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Dustin LindenSmith

father | musician | writer

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Via today's issue of the Nondual Highlights, the following excerpt comes from the notes of American poet and translator Coleman Barks (website | full article text) during a State-sponsored trip to Afghanistan. Barks was surprised by how warmly he was received and by the interest generated by his translations of Rumi's poetry. Apparently Afghans are highly enamoured with poetry in general and they found were fascinated that a translation of Rumi's poetry into English could be so popular in the West.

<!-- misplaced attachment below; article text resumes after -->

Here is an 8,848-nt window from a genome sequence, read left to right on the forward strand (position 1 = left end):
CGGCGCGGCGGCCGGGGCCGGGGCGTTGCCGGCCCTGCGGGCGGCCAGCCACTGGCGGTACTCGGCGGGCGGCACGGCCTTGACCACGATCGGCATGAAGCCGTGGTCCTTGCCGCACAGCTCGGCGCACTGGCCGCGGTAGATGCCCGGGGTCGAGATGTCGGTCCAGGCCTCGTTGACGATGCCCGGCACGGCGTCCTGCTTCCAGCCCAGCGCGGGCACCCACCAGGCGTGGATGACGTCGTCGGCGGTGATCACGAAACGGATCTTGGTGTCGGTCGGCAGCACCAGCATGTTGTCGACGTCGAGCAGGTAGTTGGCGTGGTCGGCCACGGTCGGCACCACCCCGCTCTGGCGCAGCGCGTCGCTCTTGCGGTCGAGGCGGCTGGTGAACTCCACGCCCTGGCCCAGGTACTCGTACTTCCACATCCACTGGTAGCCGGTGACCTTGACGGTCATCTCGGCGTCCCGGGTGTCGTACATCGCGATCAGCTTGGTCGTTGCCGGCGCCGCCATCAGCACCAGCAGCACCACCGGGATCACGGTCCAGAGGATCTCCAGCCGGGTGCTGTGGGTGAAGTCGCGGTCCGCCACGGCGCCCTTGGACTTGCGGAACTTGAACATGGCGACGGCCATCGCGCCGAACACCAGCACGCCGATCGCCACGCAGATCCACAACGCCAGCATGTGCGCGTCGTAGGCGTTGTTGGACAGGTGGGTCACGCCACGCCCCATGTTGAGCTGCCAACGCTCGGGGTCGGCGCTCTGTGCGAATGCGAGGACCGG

This discovery, of course, is part of a blindness I have, that we have in this country, and in the West in general, to things Islamic. It is a long-standing and pervasive condition. Wherever possible I confessed our ignorance, my personal variety, and our general American species. And yet, it must be stressed, there I was, and for a reason. Their Afghan poet has been the most-read poet in the United States during the last ten years! My translations alone have sold over half a million copies. These facts astonished audiences, who inevitably asked why. No one knows, I said, but it feels like to me that a presence comes through the poetry, even in my American versions, the sense of an enlightened, compassionate, hilarious, very clear and sane, and deeply kind, human being. We have been lonely, I told them, in the United States, for what the Sufis call a true human being. In Rumi and his friend Shams Tabriz we have found two of them.

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wildgarden October 5th, 2005
That is a lovely story. Thanks.

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